PITTSBURGH (KDKA) — The old newsreel videos of the Johnstown Flood of 1936 are certainly terrifying as residents flee the rising river. The aftermath left a city destroyed with 30,000 homeless.
With such carnage apparent, Pennsylvania enacted the Johnstown Flood Tax, a tax on every bottle of alcohol purchased in the state. It was enacted to rebuild the city.READ MORE: Allegheny County Warden: Oversight Board's Motion Controversial Contractor Prohibits Any Training
“By 1942, they had sufficient funds to rebuild the city,” says State Rep. Jim Marshall, R-Beaver Falls. “And yet the tax continued.”
“It continued and it was even expanded,” he says.
And that’s the rub. Nearly 70 years after Johnstown was rebuilt, the hidden flood tax adds 18 percent to the cost of buying alcohol in this state. It surprises most consumers.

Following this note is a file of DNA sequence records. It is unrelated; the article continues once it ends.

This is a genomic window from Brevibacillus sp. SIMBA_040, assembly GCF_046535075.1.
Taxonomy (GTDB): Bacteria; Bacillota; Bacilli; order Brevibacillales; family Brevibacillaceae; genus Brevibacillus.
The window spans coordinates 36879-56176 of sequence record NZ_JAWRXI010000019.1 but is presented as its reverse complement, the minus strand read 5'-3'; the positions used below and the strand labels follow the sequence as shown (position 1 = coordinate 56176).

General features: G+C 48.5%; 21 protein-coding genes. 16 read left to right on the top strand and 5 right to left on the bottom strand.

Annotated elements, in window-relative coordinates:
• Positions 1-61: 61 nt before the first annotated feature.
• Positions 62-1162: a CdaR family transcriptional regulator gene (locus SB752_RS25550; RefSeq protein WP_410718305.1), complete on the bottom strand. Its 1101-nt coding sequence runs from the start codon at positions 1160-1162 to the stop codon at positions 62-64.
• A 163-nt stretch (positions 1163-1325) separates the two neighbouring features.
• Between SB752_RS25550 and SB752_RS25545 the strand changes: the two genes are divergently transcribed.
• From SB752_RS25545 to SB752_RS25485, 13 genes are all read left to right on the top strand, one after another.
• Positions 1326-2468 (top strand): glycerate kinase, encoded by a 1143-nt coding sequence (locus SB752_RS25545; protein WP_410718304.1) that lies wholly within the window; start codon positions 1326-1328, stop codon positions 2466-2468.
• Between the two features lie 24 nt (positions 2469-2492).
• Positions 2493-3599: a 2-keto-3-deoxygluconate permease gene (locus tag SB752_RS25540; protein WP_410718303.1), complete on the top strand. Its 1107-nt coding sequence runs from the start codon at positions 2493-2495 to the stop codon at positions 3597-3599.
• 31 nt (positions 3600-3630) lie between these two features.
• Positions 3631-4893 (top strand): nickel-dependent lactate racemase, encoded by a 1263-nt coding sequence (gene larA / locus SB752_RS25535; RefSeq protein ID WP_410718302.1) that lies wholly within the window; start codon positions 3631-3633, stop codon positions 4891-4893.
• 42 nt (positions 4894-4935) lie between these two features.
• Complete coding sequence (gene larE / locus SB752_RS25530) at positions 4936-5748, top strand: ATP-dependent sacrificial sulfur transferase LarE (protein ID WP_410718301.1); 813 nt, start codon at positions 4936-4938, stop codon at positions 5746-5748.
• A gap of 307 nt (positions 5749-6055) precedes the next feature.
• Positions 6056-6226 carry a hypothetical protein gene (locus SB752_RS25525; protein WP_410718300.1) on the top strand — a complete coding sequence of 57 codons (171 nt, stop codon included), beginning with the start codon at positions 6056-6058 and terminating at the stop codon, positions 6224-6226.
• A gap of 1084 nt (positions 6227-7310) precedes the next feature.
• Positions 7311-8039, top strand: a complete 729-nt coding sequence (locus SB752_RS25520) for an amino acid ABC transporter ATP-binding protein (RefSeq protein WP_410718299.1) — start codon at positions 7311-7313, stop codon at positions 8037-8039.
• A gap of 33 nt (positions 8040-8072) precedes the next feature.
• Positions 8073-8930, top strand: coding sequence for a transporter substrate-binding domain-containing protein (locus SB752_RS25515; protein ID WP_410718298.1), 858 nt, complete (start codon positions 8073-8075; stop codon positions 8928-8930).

“I’ve heard about the Johnstown Flood, but not the tax,” says one liquor store customer in Robinson.
“Well that’s a surprise to me. Course nothing’s a surprise when you live in Pennsylvania,” says another.READ MORE: Department Of Agriculture Canvasses Western Counties For Spotted Lanternfly Business Permitting Compliance
“You would think that we would be done with the tax by now.”
But it hasn’t been done away with. This once temporary tax now generates $200 million a year for the general revenue fund, despite efforts by a few legislators like Marshall to repeal it.
“Since 1997, I think there have been about 13 bills to repeal or reduce the tax,” he recalls.
And all have gone nowhere, says Marshall, because so few people know about this 18 percent hidden tax.
The Johnstown Flood Tax has been with Pennsylvania so long after it finished its job that nobody really thinks it’s going to end any time soon. The key to ending it is public education. If more people know about it and complain to their legislators, it may be repealed.MORE NEWS: Man Arrested For Allegedly Prowling Around Pitt's Campus